Kerri Greco, Hallwell Memorial School

Kerri Greco teaches general music and chorus to students in grades 3-8 in North Smithfield, Rhode Island. During her 14 years teaching in North Smithfield she has also taught beginner band, preschool parent-child workshops and has acted as a cooperating teacher for Rhode Island College, University of Rhode Island and Providence College.

Why do I teach? This was a question — in its many different forms — that I asked myself more this school year than any other. I found myself asking over and again, “Why am I doing this? Why do I spend so much of myself on this job?” Answering myself wasn’t always easy, but the answer always seemed to boil down to “…because I care.”

This year had many challenges. I had difficult behavioral problems in several classes. I also traveled between two schools every day (I have no classroom at one of these schools and travel from room to room on a cart). Because this was the first year for the new Rhode Island Teacher Evaluation process, things that used to be fun — like performing at concerts and festivals — were now tools that would be used to evaluate me. On many days teaching for me became more about proving I was a good teacher and less about proving to my students that they could learn and that they could be free to experience music in addition to learning about musical concepts. I couldn’t let evaluations and data collection suck all the enjoyment of teaching out of me. I wouldn’t let it.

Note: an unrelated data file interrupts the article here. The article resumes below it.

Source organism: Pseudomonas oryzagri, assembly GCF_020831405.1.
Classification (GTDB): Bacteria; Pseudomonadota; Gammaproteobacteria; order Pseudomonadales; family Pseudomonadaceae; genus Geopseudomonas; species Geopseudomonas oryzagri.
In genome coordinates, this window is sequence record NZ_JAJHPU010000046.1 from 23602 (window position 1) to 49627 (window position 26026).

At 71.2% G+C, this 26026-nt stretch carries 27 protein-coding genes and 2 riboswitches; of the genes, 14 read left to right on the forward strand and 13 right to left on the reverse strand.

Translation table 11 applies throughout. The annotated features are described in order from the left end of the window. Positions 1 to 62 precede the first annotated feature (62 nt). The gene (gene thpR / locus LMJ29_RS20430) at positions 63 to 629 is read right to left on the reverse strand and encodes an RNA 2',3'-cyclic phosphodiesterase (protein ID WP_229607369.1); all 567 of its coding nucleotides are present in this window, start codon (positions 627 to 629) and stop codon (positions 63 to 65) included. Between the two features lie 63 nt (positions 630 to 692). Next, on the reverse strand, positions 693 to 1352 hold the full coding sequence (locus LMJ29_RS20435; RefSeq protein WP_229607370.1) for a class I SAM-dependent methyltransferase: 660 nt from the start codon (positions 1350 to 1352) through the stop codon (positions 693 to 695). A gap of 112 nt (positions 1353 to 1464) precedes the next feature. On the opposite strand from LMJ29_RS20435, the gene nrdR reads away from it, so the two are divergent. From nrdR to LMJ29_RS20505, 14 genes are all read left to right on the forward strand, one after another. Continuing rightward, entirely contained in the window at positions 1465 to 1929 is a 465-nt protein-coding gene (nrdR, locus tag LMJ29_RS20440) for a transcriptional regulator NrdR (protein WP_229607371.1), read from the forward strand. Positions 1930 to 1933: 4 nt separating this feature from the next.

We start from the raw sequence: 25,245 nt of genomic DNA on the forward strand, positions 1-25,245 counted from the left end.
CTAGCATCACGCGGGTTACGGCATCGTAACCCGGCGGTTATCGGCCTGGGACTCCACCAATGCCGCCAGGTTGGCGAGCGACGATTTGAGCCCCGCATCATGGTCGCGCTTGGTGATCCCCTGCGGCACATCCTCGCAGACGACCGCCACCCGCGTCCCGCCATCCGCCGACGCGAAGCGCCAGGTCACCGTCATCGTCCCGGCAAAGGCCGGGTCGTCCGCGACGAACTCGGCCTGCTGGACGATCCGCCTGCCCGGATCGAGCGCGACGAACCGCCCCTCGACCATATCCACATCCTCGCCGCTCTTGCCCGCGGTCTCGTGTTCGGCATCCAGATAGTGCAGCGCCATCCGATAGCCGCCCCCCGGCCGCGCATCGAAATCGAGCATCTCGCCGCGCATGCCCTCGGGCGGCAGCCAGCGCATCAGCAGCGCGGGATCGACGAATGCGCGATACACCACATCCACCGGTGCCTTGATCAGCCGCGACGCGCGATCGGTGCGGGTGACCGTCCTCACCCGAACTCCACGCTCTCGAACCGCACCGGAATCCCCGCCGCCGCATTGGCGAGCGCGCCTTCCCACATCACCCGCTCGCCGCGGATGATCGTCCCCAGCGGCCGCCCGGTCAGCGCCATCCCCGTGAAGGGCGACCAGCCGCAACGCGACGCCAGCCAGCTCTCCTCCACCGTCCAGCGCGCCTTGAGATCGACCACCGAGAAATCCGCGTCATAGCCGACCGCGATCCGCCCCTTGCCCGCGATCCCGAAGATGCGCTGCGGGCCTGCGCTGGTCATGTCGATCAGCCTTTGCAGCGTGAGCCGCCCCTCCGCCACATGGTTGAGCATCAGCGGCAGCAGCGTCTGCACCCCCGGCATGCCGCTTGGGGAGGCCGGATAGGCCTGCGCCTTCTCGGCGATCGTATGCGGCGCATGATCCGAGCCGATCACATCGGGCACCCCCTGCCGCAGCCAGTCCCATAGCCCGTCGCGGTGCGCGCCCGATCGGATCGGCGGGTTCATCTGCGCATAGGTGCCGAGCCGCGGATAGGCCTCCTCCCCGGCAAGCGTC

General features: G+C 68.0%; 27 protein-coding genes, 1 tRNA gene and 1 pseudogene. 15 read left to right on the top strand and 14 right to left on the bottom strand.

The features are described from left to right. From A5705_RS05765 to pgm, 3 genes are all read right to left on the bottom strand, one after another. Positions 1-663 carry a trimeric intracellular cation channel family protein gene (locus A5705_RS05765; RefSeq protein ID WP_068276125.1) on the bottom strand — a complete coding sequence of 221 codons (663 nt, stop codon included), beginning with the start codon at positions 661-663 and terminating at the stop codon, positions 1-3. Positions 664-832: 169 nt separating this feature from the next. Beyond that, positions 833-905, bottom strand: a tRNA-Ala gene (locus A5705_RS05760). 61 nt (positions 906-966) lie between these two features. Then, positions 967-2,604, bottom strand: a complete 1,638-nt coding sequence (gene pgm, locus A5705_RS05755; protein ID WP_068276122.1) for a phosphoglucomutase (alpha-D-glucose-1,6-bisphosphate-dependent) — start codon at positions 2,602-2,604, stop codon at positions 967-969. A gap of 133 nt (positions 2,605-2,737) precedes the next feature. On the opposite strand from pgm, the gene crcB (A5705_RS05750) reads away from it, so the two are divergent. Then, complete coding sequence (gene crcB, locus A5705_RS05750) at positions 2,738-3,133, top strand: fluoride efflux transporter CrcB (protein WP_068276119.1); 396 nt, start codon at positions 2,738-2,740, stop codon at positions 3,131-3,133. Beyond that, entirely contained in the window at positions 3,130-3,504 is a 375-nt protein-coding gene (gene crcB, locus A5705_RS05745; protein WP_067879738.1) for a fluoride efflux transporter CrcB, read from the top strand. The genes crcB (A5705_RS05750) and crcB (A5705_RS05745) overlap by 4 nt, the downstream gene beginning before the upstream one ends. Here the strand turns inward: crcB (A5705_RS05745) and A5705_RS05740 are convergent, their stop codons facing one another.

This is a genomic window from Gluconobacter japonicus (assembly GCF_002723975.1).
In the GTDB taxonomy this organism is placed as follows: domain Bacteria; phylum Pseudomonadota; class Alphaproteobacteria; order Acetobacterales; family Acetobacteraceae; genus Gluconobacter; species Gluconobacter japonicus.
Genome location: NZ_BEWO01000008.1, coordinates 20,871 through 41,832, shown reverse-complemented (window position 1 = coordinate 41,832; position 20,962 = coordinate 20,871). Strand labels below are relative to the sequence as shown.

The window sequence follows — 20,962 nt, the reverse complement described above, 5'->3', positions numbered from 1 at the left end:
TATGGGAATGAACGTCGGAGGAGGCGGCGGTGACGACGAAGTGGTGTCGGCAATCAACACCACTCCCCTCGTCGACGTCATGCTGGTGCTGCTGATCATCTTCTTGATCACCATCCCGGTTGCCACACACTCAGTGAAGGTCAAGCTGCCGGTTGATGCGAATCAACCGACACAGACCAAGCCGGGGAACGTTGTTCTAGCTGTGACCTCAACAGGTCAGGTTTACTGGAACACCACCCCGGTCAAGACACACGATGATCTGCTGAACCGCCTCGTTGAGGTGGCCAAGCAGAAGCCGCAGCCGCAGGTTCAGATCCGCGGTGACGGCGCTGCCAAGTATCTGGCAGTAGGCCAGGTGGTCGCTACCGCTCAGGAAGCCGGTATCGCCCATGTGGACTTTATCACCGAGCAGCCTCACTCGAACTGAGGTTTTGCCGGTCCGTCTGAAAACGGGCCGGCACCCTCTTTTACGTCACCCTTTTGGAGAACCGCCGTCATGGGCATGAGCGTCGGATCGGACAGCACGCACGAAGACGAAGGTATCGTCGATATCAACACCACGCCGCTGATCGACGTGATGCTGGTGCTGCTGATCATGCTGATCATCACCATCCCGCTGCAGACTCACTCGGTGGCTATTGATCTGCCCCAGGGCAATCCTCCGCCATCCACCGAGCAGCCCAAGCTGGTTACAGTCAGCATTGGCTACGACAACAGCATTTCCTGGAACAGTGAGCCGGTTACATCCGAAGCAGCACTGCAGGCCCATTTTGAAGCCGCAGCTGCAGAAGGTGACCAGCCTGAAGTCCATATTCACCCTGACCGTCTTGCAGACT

Ms. Greco conducts a fourth-grade recorder concert.

By the time April came, I had convinced myself that some rating on a paper said little about the type of person I am or the excellent musical experiences my students and I had together this year. My heart is for blending my love of music and my deep caring for my students together, and if I just focus on that my rating will work itself out.

I care. That’s why I teach. I care about the students. I let them know I have very high expectations of them, and I let them know that they will fulfill these expectations because I believe in them.

I care about my subject. Music is my life; it’s my love and my passion, and my students know it. It doesn’t matter if it is the fifth time I’ve taught that same lesson that week. Because I teach it as if it were the very first time, it is new and fresh.

Then in the last week of school something happened that blew my mind. A parent of a former student went out of her way to talk with me.

“Mrs. Greco, I meant to write you a letter years ago but I never got around to it. Ever since my daughter Lauren had you in second grade, she has had such a love of music. She is in college now, but she is always listening to all kinds of music. You really instilled a love of music in her, and I just wanted you to know that.”

Wow, I was speechless. That was what I needed this year to confirm what I had been trying to tell myself. So thank you, Lauren’s mom, and to all the other students and parents who have never gotten around to write letterS. I know this is why I teach!

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